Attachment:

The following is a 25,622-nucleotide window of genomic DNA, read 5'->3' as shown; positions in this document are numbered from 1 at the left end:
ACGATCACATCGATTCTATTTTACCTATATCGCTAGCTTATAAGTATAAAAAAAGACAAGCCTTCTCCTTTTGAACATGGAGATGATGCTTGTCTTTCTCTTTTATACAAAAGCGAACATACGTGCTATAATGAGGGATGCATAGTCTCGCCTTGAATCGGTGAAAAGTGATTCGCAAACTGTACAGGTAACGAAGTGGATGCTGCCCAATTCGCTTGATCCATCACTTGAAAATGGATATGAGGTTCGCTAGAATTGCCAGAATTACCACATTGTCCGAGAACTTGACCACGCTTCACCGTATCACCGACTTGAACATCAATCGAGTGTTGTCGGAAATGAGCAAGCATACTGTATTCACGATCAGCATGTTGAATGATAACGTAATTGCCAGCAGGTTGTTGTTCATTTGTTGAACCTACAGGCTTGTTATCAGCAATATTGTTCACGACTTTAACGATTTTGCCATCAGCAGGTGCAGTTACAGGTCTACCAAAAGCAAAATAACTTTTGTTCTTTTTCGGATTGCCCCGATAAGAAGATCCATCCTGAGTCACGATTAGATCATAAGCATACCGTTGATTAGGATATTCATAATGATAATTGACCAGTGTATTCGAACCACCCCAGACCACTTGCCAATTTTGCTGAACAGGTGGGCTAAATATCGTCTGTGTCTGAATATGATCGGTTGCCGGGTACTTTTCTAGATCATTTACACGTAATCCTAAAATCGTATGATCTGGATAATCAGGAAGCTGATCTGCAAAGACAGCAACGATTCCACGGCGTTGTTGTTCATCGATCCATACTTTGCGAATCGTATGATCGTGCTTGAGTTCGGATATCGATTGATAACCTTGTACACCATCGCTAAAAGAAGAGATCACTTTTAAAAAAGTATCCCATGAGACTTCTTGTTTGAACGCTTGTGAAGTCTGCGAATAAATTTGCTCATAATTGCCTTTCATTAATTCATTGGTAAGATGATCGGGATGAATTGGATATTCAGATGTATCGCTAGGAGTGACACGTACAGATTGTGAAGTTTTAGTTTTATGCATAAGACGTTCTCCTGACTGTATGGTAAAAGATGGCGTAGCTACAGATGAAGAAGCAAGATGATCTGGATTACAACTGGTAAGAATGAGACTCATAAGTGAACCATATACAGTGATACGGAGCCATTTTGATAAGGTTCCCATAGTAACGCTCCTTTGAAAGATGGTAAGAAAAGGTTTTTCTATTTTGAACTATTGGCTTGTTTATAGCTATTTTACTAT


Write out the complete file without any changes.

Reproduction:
The following is a 25,622-nucleotide window of genomic DNA, read 5'->3' as shown; positions in this document are numbered from 1 at the left end:
ACGATCACATCGATTCTATTTTACCTATATCGCTAGCTTATAAGTATAAAAAAAGACAAGCCTTCTCCTTTTGAACATGGAGATGATGCTTGTCTTTCTCTTTTATACAAAAGCGAACATACGTGCTATAATGAGGGATGCATAGTCTCGCCTTGAATCGGTGAAAAGTGATTCGCAAACTGTACAGGTAACGAAGTGGATGCTGCCCAATTCGCTTGATCCATCACTTGAAAATGGATATGAGGTTCGCTAGAATTGCCAGAATTACCACATTGTCCGAGAACTTGACCACGCTTCACCGTATCACCGACTTGAACATCAATCGAGTGTTGTCGGAAATGAGCAAGCATACTGTATTCACGATCAGCATGTTGAATGATAACGTAATTGCCAGCAGGTTGTTGTTCATTTGTTGAACCTACAGGCTTGTTATCAGCAATATTGTTCACGACTTTAACGATTTTGCCATCAGCAGGTGCAGTTACAGGTCTACCAAAAGCAAAATAACTTTTGTTCTTTTTCGGATTGCCCCGATAAGAAGATCCATCCTGAGTCACGATTAGATCATAAGCATACCGTTGATTAGGATATTCATAATGATAATTGACCAGTGTATTCGAACCACCCCAGACCACTTGCCAATTTTGCTGAACAGGTGGGCTAAATATCGTCTGTGTCTGAATATGATCGGTTGCCGGGTACTTTTCTAGATCATTTACACGTAATCCTAAAATCGTATGATCTGGATAATCAGGAAGCTGATCTGCAAAGACAGCAACGATTCCACGGCGTTGTTGTTCATCGATCCATACTTTGCGAATCGTATGATCGTGCTTGAGTTCGGATATCGATTGATAACCTTGTACACCATCGCTAAAAGAAGAGATCACTTTTAAAAAAGTATCCCATGAGACTTCTTGTTTGAACGCTTGTGAAGTCTGCGAATAAATTTGCTCATAATTGCCTTTCATTAATTCATTGGTAAGATGATCGGGATGAATTGGATATTCAGATGTATCGCTAGGAGTGACACGTACAGATTGTGAAGTTTTAGTTTTATGCATAAGACGTTCTCCTGACTGTATGGTAAAAGATGGCGTAGCTACAGATGAAGAAGCAAGATGATCTGGATTACAACTGGTAAGAATGAGACTCATAAGTGAACCATATACAGTGATACGGAGCCATTTTGATAAGGTTCCCATAGTAACGCTCCTTTGAAAGATGGTAAGAAAAGGTTTTTCTATTTTGAACTATTGGCTTGTTTATAGCTATTTTACTAT